Closing line: Wire rope that closes a clamshell or orange-peel bucket, and then operates as a hoisting rope.

CMAA: Crane Manufacturers Association of America

CMV: Commercial Motor Vehicle

Coil: Circular bundle of wire or fiber rope not packed on a reel.

Collector: Contact device that mounts on bridge or trolley to collect current from the conductor system.

Come-along: Lever-operated chain or wire rope devices designed for pulling, not lifting; also called pullers. Unlike hoists, the tension is held by a releasable ratchet. They are smaller and lighter than hoists of equal capacity, and aren’t meant to lift, but meant for activities like skidding machinery.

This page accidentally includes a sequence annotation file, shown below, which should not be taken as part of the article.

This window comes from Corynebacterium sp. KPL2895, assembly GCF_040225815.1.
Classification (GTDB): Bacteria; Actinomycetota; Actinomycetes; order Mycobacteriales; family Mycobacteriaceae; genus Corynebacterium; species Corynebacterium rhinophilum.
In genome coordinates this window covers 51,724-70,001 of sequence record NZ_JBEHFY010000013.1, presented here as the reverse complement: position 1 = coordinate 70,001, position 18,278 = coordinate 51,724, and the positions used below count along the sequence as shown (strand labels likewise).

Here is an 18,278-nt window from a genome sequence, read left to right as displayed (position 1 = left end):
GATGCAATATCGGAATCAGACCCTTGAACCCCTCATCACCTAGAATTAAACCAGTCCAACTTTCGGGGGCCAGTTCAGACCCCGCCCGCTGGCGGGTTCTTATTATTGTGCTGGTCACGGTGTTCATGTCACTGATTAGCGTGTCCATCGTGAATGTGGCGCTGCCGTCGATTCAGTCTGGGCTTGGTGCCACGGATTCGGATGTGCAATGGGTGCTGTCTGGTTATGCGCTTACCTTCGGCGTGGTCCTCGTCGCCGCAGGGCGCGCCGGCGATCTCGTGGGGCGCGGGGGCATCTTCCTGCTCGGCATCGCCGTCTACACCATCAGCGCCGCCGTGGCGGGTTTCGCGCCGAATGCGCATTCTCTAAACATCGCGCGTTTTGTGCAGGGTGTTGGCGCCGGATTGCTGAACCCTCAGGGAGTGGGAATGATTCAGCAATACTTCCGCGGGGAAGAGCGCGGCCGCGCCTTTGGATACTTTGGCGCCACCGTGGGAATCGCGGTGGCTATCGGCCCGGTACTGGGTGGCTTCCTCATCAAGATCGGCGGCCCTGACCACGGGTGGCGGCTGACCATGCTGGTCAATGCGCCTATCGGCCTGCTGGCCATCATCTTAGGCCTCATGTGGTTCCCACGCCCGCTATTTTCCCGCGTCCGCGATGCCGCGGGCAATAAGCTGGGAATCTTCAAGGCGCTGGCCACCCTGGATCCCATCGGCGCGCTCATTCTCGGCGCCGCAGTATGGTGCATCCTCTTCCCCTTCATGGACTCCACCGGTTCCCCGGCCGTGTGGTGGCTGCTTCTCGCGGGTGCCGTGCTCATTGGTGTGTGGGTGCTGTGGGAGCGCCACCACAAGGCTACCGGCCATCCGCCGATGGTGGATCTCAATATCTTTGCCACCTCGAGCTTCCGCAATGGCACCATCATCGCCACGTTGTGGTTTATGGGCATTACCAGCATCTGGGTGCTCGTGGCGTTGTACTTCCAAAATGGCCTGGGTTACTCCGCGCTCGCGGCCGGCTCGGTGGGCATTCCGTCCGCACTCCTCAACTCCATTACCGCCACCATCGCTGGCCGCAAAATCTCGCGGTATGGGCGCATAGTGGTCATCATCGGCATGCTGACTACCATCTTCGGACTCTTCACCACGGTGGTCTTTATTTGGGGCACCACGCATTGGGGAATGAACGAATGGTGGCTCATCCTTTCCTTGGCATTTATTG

Conductors (Bridge or Runway): Electrical conductors located along the bridge girder, or runway that provide power and/or control circuits to the crane and trolley.

Conical Drum: Grooved hoisting drum of tapering diameter.

Continuous Bend: Reeving of wire rope over sheaves and drums so that it bends in one direction, as opposed to reverse bend.

Control Braking: A method of controlling hoisting or lowering speed of the load by removing energy from the moving load or by imparting energy in the opposite direction.

Controller: A device or group of devices that serve to govern, in some predetermined manner, the power delivered to the motor to which it is connected.

Controller (Spring Return): A controller which, when released, will return automatically to a neutral position.

Control Panel: An assembly of magnetic or static electrical components that govern the flow of power to, or from a motor. These respond to signals from a master switch, push-button station, or remote control.